Gerry Boyle (Gleeson) is a member of the Garda (the Irish State police) in the tiny village of Connemara in County Galway. He is liable to drink on the job, spends time with hookers (Greene, McElligott) and his mom (Flanagan), dying in a senior home, in about equal quantities. He spouts off vaguely racist epithets when boozing in the pubs – which is often.

When a body is discovered (with pages of the Bible stuffed in his mouth and a message written in blood on the wall), Gerry doesn’t think too much of it. He honestly doesn’t believe he’ll ever get the resources to solve the crime – on that count he’s wrong, however.

A stick-up-his-ass FBI agent, Wendell Everett (Cheadle) is assigned to the case as it is believed that it is the work of a major drug operation working in the area. Boyle, as one of the senior Garda officers in the region, is assigned to Agent Everett because of his knowledge of the locality. Gerry reacts to this with the same enthusiasm as he might drinking a Slovakian whiskey. It might be good, but it’s not Irish.

The two bicker like an old married couple with Gerry constantly testing Agent Everett’s laid-back demeanor with outrageous statements or questions. Apparently he thinks, or at least to Agent Everett’s perspective, that because Agent Everett is an African-American that he’s an expert on all things ghetto as seen on the American television shows that have made their way to the Emerald Isle.

Still, the triad of drug runners – O’Leary (Wilmot), Sheehy-Skeffington (Cunningham) and their leader Cornell (Strong) are especially vicious and not opposed to burying an FBI agent or a Garda in a shallow unmarked grave if need be. Both men will have to learn to trust and depend on one another if they are not only to survive but to in fact solve the case.

There’s a lot to like about a film like this. McDonagh gives the movie an easygoing Irish charm. There is a lot of sniping back and forth in a way that feels familiar and comfortable, much the way barflies do “take the piss” out of each other. To that end he has done a great job in casting, starting with Gleeson, a gruff and tumble character actor who has that Irish charm that can’t be taught. Making matters even better is the addition of Cheadle, one of the more capable actors working today, who can do drama and comedy with equal precision. The two pros work exceedingly well together and create a partnership that is believable and fun to watch.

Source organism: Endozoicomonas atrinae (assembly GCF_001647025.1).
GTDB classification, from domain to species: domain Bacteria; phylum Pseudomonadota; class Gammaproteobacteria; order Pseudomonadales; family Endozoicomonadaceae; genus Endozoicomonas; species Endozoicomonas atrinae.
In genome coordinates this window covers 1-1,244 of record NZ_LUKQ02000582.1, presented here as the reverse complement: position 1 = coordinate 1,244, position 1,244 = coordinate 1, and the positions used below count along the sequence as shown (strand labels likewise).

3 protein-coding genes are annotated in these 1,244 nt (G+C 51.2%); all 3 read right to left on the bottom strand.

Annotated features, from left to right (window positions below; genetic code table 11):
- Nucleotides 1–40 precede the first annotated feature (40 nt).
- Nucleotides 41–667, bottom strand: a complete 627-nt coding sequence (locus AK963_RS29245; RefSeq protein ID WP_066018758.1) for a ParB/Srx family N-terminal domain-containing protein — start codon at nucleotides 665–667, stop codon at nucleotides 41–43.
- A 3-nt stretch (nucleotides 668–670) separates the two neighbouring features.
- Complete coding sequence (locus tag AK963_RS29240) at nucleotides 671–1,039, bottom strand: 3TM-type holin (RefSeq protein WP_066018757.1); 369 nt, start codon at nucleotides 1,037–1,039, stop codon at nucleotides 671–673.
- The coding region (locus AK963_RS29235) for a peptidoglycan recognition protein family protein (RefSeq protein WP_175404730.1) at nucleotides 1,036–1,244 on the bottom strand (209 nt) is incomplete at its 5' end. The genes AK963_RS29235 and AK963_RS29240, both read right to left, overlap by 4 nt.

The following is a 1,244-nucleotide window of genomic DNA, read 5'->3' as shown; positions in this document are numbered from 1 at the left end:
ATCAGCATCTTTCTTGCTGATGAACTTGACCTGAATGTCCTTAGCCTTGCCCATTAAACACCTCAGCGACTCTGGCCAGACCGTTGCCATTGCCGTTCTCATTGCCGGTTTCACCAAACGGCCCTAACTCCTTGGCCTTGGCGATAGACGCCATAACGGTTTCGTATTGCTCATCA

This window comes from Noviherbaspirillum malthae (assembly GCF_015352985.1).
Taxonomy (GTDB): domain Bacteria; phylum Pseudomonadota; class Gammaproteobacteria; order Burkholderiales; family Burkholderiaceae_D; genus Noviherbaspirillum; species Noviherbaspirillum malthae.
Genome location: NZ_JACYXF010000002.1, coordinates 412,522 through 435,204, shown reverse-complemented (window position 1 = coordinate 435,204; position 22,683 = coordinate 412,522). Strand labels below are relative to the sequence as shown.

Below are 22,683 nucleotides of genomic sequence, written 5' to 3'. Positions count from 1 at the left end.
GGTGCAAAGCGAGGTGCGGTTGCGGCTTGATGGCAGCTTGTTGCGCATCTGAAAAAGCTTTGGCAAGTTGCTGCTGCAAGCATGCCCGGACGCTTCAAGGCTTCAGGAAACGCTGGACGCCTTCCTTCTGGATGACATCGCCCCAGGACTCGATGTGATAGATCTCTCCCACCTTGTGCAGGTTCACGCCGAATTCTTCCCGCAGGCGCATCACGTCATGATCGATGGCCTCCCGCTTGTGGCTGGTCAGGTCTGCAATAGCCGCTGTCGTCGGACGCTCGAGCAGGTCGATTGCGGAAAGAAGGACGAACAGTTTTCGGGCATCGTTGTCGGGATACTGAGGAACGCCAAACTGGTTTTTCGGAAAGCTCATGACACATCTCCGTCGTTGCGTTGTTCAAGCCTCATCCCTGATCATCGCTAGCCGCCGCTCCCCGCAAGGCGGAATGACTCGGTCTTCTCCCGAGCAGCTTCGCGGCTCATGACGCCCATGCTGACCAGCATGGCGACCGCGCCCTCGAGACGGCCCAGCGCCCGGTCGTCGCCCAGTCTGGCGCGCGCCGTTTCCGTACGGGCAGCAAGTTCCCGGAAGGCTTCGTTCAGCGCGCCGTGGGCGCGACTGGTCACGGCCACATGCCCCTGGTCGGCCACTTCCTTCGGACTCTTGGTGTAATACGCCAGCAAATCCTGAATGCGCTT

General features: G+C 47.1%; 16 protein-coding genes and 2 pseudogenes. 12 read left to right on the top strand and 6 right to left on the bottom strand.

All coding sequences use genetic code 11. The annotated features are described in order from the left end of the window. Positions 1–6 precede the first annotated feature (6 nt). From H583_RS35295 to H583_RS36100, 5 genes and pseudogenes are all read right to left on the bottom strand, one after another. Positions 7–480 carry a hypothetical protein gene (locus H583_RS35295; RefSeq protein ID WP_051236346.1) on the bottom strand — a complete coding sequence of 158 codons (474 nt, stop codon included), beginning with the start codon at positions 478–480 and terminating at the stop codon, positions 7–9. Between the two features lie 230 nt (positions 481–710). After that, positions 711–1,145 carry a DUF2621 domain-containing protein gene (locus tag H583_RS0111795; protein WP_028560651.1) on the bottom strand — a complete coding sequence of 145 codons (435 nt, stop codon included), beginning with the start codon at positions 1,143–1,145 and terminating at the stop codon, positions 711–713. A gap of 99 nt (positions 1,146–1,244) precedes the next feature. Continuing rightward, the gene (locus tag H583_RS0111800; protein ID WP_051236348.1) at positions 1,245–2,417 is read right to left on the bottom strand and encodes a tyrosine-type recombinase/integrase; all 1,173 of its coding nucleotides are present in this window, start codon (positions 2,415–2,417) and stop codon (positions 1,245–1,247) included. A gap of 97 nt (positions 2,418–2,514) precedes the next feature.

The rest of the cast is just as strong, much of it Irish and local to County Galway. There isn’t a performance wasted here and everyone not only knows what’s expected of them but delivers. This is as fluid an ensemble as you’re likely to get, with everyone working well together, even the extras.

Granted, if you’re looking for innovation in cop buddy movies, you won’t find it here. The plot is pretty standard and predictable and despite the lovely Irish edge that the production has, it doesn’t cover up that this is a pretty unremarkable story that most cop film lovers will see what’s coming in throughout. There are also a few slow spots in which not a lot happens, which could easily have been edited out.

That notwithstanding, this is still a pretty damn good film which slipped under a lot of radars here in the States, undeservedly so. If you like cop buddy films and haven’t seen this, by all means do. In fact if you haven’t seen this film, by all means do. The movie is more than entertaining enough for any audiences, but if you’re sensitive to certain words (the one that the Irish pronounce that rhymes with “kook”) be warned that the F bomb is dropped repeatedly to the point that fifteen minutes into the film you become numbed to it as it is used like Americans use “umm” or “err.” Otherwise this is one of those overlooked gems you’ll thank me for hooking you up with.

WHY RENT THIS: Excellent chemistry between Gleeson and Cheadle, and also Gleeson and Flanagan. A laconic Irish charm.